Peter Martin Joins Forces with the 442s for a Spirited Home for Christmas Album 

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Over the past few years, the instrumental quartet the 442s have mined the creative middle ground between jazz and classical music. In partnering two St. Louis Symphony Orchestra string players (violinist Shawn Weil and cellist Bjorn Ranheim) with two entrenched jazz musicians (upright bassist Syd Rodway and pianist Adam Maness), the group has made two albums of original material and performed in concerts, residencies and collaborations. For its album of Christmas music, the quartet called on some of its most regular collaborators — pianist Peter Martin most prominently, who gets co-billing here, and drummer Montez Coleman — along with a trio of homegrown vocalists: Erin Bode, Brian Owens and the New Orleans-based Jeremy Davenport.

According to Ranheim, these partnerships fuel much of the energy among the members. The aptly titled Home For Christmas celebrates this bonhomie with warm, low-lit arrangements.

"We're all on each other's albums," says Ranheim. "The 442s are on Peter Martin's new album, we're on Montez Coleman's new album, they're both on our albums — we're always just intermingling."

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That spirit animates the opening track, "Have Yourself a Merry Little Christmas," which features all three vocalists — and Davenport's trumpet — as the instrumentalists take turns introducing themselves. What begins with a solemn cello line runs closer to smooth jazz by the time Coleman's drums come in. It's one of many songs on the ten-track album that blur the line between genres. Martin, a classically trained pianist known for his work as musical director for jazz singer Dianne Reeves, helps bridge the gap on many of these tracks.

Since Martin takes the rein on piano, Maness' instrumental contributions are relegated a bit more to background here; his accordion gives reedy depth to "Have Yourself a Merry Little Christmas" and his turn on the Fender Rhodes morphs "O Tannenbaum" into a '70s soul-jazz production that Ramsey Lewis would be proud to call his own. But Maness had his hand in all the arrangements on the album — a daunting task given the musical heavyweights involved. Given the backgrounds of the 442s' four members — two from the note-perfect world of classical, two from the improvisational world of jazz — some overlap is expected and encouraged.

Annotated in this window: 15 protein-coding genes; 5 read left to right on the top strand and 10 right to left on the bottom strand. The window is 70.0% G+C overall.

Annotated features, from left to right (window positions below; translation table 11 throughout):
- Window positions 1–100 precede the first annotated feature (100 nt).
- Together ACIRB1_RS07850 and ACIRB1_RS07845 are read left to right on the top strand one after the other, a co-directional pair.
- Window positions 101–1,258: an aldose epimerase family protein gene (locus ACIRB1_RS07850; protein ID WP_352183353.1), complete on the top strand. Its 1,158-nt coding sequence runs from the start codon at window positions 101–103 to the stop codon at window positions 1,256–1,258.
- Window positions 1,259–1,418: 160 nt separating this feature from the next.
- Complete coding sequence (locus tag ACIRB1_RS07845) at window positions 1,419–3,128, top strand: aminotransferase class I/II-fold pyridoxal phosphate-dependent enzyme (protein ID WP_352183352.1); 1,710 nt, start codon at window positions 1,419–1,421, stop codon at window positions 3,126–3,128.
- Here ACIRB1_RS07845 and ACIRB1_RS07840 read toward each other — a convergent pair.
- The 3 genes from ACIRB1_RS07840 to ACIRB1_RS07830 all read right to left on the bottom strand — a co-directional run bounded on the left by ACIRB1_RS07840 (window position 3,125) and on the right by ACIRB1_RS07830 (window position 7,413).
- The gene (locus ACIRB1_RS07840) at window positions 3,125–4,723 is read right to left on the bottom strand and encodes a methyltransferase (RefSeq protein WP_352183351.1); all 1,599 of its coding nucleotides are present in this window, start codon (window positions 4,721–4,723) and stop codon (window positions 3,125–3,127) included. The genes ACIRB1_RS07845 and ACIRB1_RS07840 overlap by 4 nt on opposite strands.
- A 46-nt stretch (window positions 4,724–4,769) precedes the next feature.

"He has found a voice in writing for strings that has really grown a lot," Ranheim says of Maness. "He gives us very clear parameters of song structure and very clearly written out melodic and thematic harmonic structure. But for Shawn and I, he also gives us room to improvise and get out there. As a classically trained musician, I was never, ever encouraged to make up music on the spot. For us, that is the musical tension in the group; it gives us a chance to push into this other realm."

Of course, both the classical and jazz catalogs have their own Christmas traditions; on Home for Christmas, the group subtly but effectively subverts those expectations. The string players sit out for "Dance of the Sugar Plum Fairy," that staple of orchestral Nutcracker matinees; instead, Maness takes the pinging bells of his celeste and runs the familiar riff through some well-deployed delay while the rhythm section lays down breakbeat-style runs. It's Tchaikovsky meets RJD2. The Christmas jazz repertoire is a bit more vast, but odds are high that Vince Guaraldi's A Charlie Brown Christmas soundtrack is the jazz LP most commonly found in households across America. Rather than make "Christmastime Is Here" swing, Bode and Ranheim channel the clear-eyed beauty of the tune with a spare voice-and-cello arrangement.

For Ranheim, whose day job with the symphony often finds him playing through the same scores and arrangements this time of year, the 442s' annual Christmas show is a welcome break from the norm.

"This is not like sitting in an orchestra, playing your 50th performance of The Nutcracker," he says. "This is new and inventive and fun."

"Holiday music can get anybody down — it's just a busy time of year," he continues. "It's easy to become a little bit jaded or cynical, but not when you're doing this stuff. This is just gravy."



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